Cicadas are 'peeing' on communities across eastern US: report

Sensation is known as 'honeydew'

Brood X periodical cicadas are reportedly "peeing" on communities around the eastern United States.

The trillions of red-eyed insects are emerging in parks, backyards and wooded areas across approximately 15 states, sending residents abuzz. 

CICADAS TAKE OVER THE CAPITOL GROUNDS, 'CICADA, CICADA. WHERE HAVE YOU BEEN?'

A new report from The Washington Post highlighted the issue of frequent cicada "urination," particularly on warmer days when it falls from cicadas on tree branches "like a gentle rain shower" of "watery tree sap." 

An adult cicada in Washington, Thursday, May 6, 2021. Trillions of cicadas are about to emerge from 15 states in the U.S. East. The cicadas of Brood X, trillions of red-eyed bugs singing loud sci-fi-sounding songs, can seem downright creepy. Especially since they come out from underground only every 17 years.  (AP Photo/Carolyn Kaster)

An adult cicada in Washington, Thursday, May 6, 2021. Trillions of cicadas are about to emerge from 15 states in the U.S. East. The cicadas of Brood X, trillions of red-eyed bugs singing loud sci-fi-sounding songs, can seem downright creepy. Especially since they come out from underground only every 17 years.  (AP Photo/Carolyn Kaster)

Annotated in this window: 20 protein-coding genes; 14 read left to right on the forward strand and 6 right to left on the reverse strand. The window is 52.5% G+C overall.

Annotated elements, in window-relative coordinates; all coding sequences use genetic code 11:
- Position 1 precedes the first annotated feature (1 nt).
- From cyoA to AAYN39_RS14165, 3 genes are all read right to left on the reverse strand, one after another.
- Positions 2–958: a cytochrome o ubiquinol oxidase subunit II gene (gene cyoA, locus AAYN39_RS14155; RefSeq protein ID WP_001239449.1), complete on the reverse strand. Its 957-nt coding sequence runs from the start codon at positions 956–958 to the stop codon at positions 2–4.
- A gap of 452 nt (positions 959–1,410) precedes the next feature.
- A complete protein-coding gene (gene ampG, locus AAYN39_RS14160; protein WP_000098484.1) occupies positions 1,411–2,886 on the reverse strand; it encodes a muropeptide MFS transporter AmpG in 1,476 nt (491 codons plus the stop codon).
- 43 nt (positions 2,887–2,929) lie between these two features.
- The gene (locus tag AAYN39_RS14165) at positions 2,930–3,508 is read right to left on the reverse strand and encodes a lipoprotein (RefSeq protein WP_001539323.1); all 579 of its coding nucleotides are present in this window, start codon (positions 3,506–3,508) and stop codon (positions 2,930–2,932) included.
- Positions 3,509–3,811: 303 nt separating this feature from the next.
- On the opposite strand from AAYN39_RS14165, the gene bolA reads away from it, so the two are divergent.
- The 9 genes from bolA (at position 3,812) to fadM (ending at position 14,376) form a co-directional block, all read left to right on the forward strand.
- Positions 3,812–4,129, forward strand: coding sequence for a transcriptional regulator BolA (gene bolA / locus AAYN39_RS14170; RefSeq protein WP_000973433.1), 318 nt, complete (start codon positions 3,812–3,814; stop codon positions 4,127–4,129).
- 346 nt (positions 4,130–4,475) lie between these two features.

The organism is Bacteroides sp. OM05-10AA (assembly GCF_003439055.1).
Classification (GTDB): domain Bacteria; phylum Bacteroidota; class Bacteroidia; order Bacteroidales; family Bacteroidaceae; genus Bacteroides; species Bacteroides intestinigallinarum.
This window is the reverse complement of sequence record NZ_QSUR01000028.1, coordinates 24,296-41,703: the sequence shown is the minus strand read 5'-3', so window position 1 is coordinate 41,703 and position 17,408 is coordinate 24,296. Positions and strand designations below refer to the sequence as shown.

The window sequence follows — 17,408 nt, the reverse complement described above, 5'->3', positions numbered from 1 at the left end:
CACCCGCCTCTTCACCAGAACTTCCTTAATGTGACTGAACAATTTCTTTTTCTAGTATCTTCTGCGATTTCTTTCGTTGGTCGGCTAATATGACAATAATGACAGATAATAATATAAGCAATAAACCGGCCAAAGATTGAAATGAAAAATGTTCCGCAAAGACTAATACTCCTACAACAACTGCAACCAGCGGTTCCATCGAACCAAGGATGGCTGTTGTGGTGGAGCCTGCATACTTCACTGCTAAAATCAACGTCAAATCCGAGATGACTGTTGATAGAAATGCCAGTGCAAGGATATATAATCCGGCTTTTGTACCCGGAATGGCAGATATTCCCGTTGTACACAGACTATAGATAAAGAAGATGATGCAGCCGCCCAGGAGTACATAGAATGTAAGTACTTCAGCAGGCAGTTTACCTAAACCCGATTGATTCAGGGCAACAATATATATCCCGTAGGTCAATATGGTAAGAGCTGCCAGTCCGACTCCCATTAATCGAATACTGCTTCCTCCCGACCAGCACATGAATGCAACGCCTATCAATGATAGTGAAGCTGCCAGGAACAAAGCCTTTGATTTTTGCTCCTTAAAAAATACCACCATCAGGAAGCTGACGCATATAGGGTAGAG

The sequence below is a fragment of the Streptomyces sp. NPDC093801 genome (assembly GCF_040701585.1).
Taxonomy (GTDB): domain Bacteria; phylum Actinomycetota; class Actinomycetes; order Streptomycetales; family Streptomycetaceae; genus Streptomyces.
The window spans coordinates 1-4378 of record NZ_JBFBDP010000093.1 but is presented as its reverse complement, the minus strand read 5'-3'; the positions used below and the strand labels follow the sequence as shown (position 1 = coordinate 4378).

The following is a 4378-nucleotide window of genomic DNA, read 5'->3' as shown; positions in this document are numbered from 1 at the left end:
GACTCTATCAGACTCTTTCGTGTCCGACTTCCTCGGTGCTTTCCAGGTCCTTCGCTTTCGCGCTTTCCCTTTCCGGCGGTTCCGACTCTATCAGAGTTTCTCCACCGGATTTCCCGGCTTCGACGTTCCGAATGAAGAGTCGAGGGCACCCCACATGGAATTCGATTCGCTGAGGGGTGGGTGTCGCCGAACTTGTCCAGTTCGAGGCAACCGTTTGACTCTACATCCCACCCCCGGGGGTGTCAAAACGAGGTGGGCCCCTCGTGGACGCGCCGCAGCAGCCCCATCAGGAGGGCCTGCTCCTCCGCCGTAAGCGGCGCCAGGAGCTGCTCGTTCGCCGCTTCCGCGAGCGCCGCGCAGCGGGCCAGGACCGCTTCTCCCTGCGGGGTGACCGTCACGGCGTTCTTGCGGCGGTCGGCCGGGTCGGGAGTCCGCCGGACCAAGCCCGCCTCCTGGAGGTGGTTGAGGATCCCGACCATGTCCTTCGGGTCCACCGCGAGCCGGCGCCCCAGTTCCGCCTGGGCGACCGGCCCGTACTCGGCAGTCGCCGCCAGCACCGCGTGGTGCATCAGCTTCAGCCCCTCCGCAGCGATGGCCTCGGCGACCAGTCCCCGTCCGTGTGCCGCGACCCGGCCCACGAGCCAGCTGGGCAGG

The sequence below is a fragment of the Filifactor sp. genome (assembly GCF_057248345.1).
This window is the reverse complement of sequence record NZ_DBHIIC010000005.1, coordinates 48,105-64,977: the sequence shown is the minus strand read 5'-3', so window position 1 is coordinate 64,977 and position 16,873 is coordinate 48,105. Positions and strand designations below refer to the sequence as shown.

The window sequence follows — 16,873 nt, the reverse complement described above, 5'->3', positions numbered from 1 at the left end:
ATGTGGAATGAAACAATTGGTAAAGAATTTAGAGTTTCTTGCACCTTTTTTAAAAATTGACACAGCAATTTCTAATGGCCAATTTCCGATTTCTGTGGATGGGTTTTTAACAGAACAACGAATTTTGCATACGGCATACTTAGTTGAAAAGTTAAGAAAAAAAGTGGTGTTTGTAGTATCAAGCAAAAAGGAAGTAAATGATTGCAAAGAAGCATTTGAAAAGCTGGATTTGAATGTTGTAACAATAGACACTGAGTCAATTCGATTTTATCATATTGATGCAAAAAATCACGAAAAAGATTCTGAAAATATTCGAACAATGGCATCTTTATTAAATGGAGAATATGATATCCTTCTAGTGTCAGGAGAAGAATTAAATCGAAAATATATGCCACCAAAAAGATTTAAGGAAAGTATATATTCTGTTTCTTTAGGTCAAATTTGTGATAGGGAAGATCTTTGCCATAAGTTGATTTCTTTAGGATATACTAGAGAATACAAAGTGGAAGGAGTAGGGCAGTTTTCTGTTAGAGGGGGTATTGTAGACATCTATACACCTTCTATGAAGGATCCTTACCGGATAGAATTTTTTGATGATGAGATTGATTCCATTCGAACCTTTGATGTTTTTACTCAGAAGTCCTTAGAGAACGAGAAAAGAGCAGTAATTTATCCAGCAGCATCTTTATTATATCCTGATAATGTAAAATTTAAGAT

Fortunately, the excretion is not a danger, much like the cicadas themselves.

Mount St. Joseph University's Gene Kritsky told Cincinnati's WLWT on Wednesday that the cicadas are not exactly peeing but need to stay hydrated and trying to warn curious human beings away.

A common name for the fluid is "honeydew," as it contains sucrose, WLWT reported. 

BROOD X CICADAS HIT WASHINGTON'S CAPITOL HILL

The University of Maryland Department of Entomology's associate professor Daniel Gruner told the Post on Tuesday that adult cicadas are the most active on the hottest days because they have the ability to "tap into the dilute, watery xylem fluid of deciduous trees."

According to Encyclopedia Brittanica, xylem sap found in trees carries nutrients from the root system to the leaves.

Gruner said an excess of fluids causes the insects to "pee liberally," though colleague Paula Shrewsbury noted the sensation would just feel like a "small drop or two." 

The university's professor emeritus Michael Raupp told Fox News via email on Wednesday that Shrewsbury was "exactly correct." 

CLICK HERE FOR THE FOX NEWS APP

Across the board, the advice to Americans was to put on a hat to shield from "cicada rain" – fortunately only a concern through the Fourth of July.